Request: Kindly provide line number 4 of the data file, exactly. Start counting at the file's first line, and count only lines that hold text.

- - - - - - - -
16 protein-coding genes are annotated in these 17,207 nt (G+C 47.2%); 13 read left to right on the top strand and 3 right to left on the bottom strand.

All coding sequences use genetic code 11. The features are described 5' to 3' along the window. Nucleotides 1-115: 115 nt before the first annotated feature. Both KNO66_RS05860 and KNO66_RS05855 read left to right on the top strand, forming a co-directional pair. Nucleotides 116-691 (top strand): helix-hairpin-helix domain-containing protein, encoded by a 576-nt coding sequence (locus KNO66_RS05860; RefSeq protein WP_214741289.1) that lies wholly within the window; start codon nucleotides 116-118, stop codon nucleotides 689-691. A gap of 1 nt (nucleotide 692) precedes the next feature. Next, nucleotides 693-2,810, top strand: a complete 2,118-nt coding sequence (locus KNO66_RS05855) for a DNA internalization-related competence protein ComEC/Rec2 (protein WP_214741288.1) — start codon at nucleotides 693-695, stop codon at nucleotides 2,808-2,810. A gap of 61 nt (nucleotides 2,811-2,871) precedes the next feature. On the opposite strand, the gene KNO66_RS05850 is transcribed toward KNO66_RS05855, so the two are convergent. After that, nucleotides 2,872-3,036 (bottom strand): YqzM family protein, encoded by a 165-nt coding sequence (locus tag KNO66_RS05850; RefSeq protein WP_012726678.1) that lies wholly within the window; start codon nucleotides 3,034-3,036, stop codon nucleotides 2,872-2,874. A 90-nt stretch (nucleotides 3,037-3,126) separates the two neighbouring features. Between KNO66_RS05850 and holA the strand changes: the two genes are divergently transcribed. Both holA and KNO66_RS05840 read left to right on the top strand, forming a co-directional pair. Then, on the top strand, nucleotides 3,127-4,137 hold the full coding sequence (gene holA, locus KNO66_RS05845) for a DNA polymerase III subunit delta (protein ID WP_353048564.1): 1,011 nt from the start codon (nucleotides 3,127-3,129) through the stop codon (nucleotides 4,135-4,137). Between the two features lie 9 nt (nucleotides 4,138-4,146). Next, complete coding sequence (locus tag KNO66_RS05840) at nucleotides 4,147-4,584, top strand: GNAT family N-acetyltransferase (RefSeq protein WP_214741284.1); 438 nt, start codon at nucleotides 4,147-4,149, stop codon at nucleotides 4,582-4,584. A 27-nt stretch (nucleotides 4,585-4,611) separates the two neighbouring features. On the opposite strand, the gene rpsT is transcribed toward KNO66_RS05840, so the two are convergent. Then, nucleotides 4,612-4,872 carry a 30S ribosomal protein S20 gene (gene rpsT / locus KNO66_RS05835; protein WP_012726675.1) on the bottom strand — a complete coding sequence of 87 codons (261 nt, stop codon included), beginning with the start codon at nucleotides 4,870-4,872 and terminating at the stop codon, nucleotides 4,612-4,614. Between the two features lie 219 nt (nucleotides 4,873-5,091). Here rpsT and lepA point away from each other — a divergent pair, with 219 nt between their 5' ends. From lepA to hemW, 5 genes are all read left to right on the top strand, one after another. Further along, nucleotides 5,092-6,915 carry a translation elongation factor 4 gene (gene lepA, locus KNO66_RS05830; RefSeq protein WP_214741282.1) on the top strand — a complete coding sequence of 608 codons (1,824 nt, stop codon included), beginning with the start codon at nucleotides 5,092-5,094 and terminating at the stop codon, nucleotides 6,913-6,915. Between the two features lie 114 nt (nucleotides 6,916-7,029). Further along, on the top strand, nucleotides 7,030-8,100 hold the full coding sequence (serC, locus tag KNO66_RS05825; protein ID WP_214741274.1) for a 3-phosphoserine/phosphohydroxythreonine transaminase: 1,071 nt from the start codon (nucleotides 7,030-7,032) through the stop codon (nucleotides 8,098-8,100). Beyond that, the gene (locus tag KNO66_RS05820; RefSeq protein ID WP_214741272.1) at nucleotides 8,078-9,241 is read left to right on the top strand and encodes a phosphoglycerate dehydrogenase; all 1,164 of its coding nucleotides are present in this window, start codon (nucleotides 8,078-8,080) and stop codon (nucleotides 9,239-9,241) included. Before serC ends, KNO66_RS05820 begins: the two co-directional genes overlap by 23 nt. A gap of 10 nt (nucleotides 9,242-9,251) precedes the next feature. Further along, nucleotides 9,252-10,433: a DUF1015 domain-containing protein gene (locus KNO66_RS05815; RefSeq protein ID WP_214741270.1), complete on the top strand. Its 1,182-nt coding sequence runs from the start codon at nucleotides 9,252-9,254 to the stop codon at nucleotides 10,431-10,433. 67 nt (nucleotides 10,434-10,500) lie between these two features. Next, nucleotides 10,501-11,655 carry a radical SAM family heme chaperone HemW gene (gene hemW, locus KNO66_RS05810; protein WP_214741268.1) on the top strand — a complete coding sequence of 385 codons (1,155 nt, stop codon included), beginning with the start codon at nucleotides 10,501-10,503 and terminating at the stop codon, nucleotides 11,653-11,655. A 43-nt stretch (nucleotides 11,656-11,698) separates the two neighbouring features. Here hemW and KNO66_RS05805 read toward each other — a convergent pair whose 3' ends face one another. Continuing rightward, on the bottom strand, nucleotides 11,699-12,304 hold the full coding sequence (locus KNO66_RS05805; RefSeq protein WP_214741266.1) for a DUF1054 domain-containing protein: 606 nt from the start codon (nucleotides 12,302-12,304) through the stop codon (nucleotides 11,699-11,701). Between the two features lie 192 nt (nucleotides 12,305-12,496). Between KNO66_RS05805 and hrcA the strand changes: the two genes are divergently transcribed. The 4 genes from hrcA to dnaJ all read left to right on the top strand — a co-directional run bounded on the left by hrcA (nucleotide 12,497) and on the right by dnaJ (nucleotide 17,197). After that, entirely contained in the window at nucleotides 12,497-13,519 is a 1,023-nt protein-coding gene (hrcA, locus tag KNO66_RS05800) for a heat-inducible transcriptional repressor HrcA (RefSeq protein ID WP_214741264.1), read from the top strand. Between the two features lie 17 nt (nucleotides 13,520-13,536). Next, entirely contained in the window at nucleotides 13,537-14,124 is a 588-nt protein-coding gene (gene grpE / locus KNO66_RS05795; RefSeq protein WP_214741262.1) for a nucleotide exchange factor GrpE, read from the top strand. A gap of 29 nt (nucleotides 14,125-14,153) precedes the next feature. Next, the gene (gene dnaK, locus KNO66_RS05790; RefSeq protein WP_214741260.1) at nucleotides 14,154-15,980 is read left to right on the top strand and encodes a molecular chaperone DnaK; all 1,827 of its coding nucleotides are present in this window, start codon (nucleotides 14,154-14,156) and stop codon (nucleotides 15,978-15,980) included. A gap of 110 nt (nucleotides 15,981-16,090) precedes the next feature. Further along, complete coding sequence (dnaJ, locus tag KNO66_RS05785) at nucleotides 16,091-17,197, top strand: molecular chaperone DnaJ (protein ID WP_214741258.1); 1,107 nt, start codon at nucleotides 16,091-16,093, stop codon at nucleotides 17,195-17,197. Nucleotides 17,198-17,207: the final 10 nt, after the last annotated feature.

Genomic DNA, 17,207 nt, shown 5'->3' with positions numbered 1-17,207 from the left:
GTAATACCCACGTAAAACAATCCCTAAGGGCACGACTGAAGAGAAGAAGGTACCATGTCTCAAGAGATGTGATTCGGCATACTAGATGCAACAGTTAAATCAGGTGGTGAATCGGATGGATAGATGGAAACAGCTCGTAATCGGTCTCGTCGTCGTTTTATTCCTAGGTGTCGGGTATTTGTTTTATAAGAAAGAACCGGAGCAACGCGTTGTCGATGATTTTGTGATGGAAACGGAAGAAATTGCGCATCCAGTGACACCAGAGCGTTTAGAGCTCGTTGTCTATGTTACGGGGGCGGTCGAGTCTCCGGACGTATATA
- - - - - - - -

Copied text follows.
GTAATACCCACGTAAAACAATCCCTAAGGGCACGACTGAAGAGAAGAAGGTACCATGTCTCAAGAGATGTGATTCGGCATACTAGATGCAACAGTTAAATCAGGTGGTGAATCGGATGGATAGATGGAAACAGCTCGTAATCGGTCTCGTCGTCGTTTTATTCCTAGGTGTCGGGTATTTGTTTTATAAGAAAGAACCGGAGCAACGCGTTGTCGATGATTTTGTGATGGAAACGGAAGAAATTGCGCATCCAGTGACACCAGAGCGTTTAGAGCTCGTTGTCTATGTTACGGGGGCGGTCGAGTCTCCGGACGTATATA